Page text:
Catch-Up: Victorican Era and Pirate novels review*

36269117The Brotherhood of the Black Flag: A Novel of the Golden Age of Piracy by Ian Nathaniel Cohen

Cathy read it as an: ARC

Source: Helen Hollickat Discovering Diamonds.

Length: 260 pp

Publisher: Amazon Digital Services

Year: 2017

In an action-packed, heroic story, Michael McNamara leaves Bristol, England, in search of himself. McNamara starts with a dream to become an officer in the Royal Navy. When an opportunity presents itself, he is accepted into the navy as a volunteer – per – order, after providing a reluctantly written letter from his father. When McNamara is then drummed out of the navy, he uses his skills with a small sword to become a fencing instructor, only to be let go from this position a year later. He then decides to pursue a fresh start in Kingston, Jamaica. Once McNamara arrives there he finds himself in a duel with a group of ruthless Caribbean pirates and thus is set in motion a series of events that leads him to the magnificent Dona Catalina Moore Viuda de Caldeira and her infamous fiancé pirate, Captain Stephen Reynard.  What happens next takes our hero on a journey that comes to define his purpose in life through his experiences with The Brotherhood of the Black Flag, and this is where the real story begins.

Cohen does an excellent job building a fast-paced story that moves McNamara’s adventures forward with vivid descriptions of battles and fights that take place on land and at sea. His knowledge of 18th-century weapons, specifically swords, helps readers to visualize the time period and the character’s personas. Readers feel McNamara’s tenacity and commitment to life by Cohen’s balance of the accuracy of facts with the originality of his fictional story.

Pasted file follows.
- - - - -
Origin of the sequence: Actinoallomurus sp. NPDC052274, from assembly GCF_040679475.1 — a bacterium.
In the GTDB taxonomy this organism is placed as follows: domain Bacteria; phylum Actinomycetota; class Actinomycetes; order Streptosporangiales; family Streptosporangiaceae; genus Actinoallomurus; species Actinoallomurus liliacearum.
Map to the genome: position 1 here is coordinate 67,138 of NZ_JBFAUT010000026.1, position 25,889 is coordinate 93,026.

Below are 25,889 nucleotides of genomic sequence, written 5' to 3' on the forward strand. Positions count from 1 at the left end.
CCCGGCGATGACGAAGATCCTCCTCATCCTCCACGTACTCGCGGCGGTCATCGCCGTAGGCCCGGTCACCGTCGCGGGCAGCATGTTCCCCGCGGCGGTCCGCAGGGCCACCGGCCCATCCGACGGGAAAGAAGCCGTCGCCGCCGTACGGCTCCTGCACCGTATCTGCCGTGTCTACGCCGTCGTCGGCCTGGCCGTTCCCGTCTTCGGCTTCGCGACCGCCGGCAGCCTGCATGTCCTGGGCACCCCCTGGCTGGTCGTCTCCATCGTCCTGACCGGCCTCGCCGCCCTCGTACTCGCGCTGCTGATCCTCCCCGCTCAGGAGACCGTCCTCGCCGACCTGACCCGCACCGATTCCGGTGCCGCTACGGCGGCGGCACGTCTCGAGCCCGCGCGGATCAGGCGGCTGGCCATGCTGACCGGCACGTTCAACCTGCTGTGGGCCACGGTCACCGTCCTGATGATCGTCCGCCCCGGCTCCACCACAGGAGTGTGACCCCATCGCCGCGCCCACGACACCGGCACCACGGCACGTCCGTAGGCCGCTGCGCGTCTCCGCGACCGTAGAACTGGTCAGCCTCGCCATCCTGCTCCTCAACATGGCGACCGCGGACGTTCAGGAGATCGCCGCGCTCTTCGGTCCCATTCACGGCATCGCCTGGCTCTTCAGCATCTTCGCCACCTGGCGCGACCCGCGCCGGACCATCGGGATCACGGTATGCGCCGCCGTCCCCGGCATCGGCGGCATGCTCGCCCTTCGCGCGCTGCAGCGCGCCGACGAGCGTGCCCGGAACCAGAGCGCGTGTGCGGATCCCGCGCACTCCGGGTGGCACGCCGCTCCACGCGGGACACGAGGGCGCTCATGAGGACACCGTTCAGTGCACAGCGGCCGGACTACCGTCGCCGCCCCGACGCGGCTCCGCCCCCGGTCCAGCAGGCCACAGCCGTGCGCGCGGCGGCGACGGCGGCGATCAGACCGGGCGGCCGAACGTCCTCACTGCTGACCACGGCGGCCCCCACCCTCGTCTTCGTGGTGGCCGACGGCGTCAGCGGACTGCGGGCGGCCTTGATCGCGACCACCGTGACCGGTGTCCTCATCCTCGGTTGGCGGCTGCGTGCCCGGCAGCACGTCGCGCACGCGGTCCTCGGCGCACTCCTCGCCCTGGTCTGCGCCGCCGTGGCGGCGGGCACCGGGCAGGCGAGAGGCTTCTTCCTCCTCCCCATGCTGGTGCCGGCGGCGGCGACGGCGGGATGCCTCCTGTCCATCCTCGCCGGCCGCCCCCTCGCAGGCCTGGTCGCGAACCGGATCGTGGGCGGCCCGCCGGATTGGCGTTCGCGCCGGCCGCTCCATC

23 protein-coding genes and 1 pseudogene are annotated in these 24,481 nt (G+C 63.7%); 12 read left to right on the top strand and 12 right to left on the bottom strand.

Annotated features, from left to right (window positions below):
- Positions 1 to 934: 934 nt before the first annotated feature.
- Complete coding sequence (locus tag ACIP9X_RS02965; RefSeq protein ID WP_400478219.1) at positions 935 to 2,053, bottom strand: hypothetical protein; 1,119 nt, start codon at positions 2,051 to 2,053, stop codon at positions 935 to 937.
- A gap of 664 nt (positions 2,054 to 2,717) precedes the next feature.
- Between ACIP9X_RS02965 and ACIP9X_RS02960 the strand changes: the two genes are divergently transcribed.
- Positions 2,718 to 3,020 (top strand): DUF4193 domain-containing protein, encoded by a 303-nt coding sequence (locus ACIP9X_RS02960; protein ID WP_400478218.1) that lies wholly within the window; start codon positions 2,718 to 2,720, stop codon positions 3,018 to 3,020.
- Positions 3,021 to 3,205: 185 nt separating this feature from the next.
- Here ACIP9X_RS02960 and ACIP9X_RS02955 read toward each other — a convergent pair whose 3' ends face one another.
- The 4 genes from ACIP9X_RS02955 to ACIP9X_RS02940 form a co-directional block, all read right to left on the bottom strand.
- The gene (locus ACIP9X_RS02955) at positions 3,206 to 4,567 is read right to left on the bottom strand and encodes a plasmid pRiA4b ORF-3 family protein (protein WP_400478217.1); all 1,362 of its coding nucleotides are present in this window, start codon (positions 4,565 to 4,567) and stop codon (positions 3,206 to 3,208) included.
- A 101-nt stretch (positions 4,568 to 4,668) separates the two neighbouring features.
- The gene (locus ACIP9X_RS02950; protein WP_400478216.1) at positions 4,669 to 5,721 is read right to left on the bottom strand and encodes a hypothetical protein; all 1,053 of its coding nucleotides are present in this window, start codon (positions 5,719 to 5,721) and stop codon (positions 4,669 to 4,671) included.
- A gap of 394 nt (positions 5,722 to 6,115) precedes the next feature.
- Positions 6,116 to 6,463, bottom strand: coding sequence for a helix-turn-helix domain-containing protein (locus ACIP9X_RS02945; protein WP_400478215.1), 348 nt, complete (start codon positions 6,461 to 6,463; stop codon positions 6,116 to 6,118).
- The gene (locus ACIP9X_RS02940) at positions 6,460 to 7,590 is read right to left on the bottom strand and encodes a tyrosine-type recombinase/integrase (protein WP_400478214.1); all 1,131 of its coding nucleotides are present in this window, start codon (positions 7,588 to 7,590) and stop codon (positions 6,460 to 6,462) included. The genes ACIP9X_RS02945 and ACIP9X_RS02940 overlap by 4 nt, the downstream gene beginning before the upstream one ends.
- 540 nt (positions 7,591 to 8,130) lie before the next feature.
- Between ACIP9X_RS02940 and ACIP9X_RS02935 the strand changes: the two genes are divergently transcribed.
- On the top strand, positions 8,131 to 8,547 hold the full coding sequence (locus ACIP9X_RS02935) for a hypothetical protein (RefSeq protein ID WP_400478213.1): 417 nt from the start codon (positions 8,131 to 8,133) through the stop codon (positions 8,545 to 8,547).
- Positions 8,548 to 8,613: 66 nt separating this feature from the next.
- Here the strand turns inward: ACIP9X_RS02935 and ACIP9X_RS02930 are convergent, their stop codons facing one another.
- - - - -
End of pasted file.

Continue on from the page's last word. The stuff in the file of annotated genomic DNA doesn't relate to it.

Throughout the book, readers come to respect McNamara for his loyalty and duty to those in his life. The character builds relationships and establishes his reputation as a strong, principled individual who holds steadfast to his ideals. Equally, readers also come to know and understand the beautiful Catalina, whom McNamara comes to love; and the pirate Reynard who appears to be working on changing his swashbuckling lifestyle. When Cohen moves the story into a sudden and unexpected twist of events, readers wonder whether they missed something along the way – but soon realize the author’s masterful writing skill.  

The only thing that lets the book down is the cover. The narrative is exciting, the cover isn’t – for young adults or a children’s book it would have been fine, but not for an adult read.

The Brotherhood of the Black Flag is a must read for anyone who is captivated with the Age of Piracy. Cohen has done a remarkable job developing a story that places readers in the middle of the action, and into the heart, soul and spirit of the hero, Michael McNamara.

An excellent read.

34526009Hooks & Eyes: Part 1 of The Ambition & Destiny Series by VL McBeath

Cathy read it as an: ARC

Source: Helen Hollick at Discovering Diamonds.

Length: 442 pp

Publisher: Valyn Publishing

Year: 2017

Set in 1846 England, Hooks and Eyes by V. L. McBeath is the story of Mary Jackson, a young widow, and the journey she takes to ensure that she can aptly raise her two young children during the Victorian Age. After the death of her husband, Mary decides to leave her in-laws’ country home to live with her deceased husband’s Aunt Lucy and Aunt Rebecca in the city.  Determined to make her own choices about what is best for her family, Mary, against the advice of her aunts, marries William Wetherby, her former employer, a bully, and a womanizer.

Throughout the novel, McBeath intertwines the lives of multiple families while incorporating accurate historical elements into each chapter. She touches on how the non-mechanized businesses transitioned into the mechanized factories of the Industrial Revolution. Most importantly, McBeath opens the reader’s eyes to the difficulties faced by widowed and older, unmarried women during the mid-1800s.

The author did a good job capturing the emotional struggles faced by the women throughout the novel. Readers will sympathize with Mary’s emotional and psychological pain. Seeing how women could choose to support one another, as Mary’s aunts try to do, was enlightening. Unfortunately, some of Mary’s choices do not set well with her Aunt Lucy.